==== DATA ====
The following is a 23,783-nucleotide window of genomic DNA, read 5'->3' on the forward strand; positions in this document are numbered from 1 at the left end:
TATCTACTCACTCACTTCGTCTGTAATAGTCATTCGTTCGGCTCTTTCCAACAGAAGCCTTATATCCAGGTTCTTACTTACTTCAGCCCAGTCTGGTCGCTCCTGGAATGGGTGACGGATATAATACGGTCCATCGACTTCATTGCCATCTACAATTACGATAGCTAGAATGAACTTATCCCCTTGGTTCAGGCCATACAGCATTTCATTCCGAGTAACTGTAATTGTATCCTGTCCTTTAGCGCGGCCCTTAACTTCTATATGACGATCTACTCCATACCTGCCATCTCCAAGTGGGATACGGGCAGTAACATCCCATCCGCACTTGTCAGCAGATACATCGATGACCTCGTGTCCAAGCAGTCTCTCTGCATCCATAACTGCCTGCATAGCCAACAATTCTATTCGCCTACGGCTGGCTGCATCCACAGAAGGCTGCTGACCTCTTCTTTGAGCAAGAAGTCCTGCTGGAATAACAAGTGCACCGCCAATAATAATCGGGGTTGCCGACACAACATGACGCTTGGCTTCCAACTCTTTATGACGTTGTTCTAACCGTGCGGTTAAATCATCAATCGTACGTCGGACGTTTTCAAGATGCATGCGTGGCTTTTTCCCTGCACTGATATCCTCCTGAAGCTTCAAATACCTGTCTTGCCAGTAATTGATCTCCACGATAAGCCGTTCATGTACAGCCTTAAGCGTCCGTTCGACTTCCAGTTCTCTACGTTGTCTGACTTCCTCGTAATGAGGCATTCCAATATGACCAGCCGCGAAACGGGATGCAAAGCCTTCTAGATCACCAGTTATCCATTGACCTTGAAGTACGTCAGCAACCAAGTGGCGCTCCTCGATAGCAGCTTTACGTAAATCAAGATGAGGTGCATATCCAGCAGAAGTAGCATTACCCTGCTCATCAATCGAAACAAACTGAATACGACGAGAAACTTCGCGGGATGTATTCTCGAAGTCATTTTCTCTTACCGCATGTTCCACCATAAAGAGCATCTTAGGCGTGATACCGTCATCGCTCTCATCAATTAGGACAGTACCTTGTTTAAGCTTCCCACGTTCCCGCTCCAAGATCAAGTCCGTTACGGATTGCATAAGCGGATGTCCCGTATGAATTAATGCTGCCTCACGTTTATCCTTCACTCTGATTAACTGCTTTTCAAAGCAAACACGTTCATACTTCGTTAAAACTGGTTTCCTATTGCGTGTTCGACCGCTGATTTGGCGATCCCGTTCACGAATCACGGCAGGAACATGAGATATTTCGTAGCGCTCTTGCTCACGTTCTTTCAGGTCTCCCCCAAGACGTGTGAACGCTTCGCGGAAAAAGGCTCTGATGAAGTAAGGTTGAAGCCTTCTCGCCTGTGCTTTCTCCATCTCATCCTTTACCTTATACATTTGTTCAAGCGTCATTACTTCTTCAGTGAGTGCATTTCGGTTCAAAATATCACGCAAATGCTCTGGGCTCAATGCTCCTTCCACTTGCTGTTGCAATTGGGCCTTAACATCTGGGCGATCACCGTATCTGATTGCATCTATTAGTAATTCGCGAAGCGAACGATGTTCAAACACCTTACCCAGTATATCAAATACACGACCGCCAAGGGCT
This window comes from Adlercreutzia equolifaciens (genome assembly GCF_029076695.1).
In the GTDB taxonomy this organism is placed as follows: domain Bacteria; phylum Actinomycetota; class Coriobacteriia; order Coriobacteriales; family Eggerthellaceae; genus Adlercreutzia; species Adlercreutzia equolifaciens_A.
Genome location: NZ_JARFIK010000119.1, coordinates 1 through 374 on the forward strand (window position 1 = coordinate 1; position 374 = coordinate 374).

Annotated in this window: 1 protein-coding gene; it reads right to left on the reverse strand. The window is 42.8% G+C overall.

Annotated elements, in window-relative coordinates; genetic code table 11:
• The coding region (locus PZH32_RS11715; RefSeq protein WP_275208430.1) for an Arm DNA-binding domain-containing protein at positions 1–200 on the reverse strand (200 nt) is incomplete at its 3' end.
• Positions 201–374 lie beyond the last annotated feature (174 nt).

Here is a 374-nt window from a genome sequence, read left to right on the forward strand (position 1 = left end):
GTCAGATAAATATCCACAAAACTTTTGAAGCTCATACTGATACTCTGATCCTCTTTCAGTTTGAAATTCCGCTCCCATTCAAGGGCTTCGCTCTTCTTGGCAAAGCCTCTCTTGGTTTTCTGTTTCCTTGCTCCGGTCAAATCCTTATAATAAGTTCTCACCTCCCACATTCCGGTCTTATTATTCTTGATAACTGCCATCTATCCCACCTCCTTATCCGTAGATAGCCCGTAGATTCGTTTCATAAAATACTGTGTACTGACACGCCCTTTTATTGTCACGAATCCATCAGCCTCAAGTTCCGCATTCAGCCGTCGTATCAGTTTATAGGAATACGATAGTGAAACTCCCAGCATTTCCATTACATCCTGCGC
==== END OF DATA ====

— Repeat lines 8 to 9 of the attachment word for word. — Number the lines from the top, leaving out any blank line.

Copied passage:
• The coding region (locus PZH32_RS11715; RefSeq protein WP_275208430.1) for an Arm DNA-binding domain-containing protein at positions 1–200 on the reverse strand (200 nt) is incomplete at its 3' end.
• Positions 201–374 lie beyond the last annotated feature (174 nt).